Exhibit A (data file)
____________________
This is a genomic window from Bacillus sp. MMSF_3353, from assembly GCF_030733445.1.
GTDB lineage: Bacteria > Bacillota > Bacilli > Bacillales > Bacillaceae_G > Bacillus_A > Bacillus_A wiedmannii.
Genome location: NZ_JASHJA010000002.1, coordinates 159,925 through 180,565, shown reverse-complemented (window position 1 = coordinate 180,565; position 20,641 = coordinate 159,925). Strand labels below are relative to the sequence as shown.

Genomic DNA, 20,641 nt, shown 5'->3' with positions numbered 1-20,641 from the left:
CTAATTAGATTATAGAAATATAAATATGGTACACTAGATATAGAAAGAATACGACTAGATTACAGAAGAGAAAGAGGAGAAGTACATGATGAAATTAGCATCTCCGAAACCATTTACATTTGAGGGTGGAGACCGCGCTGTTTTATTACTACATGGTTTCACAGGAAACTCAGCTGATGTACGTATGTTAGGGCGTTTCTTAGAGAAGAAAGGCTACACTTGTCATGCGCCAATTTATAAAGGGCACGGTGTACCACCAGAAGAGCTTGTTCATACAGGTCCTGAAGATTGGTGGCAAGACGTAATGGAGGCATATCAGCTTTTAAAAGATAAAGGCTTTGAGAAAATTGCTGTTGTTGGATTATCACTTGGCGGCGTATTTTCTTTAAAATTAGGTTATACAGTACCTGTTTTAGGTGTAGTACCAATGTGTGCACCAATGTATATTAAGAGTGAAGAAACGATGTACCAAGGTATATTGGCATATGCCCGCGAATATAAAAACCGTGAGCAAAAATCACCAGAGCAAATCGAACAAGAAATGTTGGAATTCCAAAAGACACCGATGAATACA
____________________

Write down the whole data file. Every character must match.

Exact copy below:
This is a genomic window from Bacillus sp. MMSF_3353, from assembly GCF_030733445.1.
GTDB lineage: Bacteria > Bacillota > Bacilli > Bacillales > Bacillaceae_G > Bacillus_A > Bacillus_A wiedmannii.
Genome location: NZ_JASHJA010000002.1, coordinates 159,925 through 180,565, shown reverse-complemented (window position 1 = coordinate 180,565; position 20,641 = coordinate 159,925). Strand labels below are relative to the sequence as shown.

Genomic DNA, 20,641 nt, shown 5'->3' with positions numbered 1-20,641 from the left:
CTAATTAGATTATAGAAATATAAATATGGTACACTAGATATAGAAAGAATACGACTAGATTACAGAAGAGAAAGAGGAGAAGTACATGATGAAATTAGCATCTCCGAAACCATTTACATTTGAGGGTGGAGACCGCGCTGTTTTATTACTACATGGTTTCACAGGAAACTCAGCTGATGTACGTATGTTAGGGCGTTTCTTAGAGAAGAAAGGCTACACTTGTCATGCGCCAATTTATAAAGGGCACGGTGTACCACCAGAAGAGCTTGTTCATACAGGTCCTGAAGATTGGTGGCAAGACGTAATGGAGGCATATCAGCTTTTAAAAGATAAAGGCTTTGAGAAAATTGCTGTTGTTGGATTATCACTTGGCGGCGTATTTTCTTTAAAATTAGGTTATACAGTACCTGTTTTAGGTGTAGTACCAATGTGTGCACCAATGTATATTAAGAGTGAAGAAACGATGTACCAAGGTATATTGGCATATGCCCGCGAATATAAAAACCGTGAGCAAAAATCACCAGAGCAAATCGAACAAGAAATGTTGGAATTCCAAAAGACACCGATGAATACA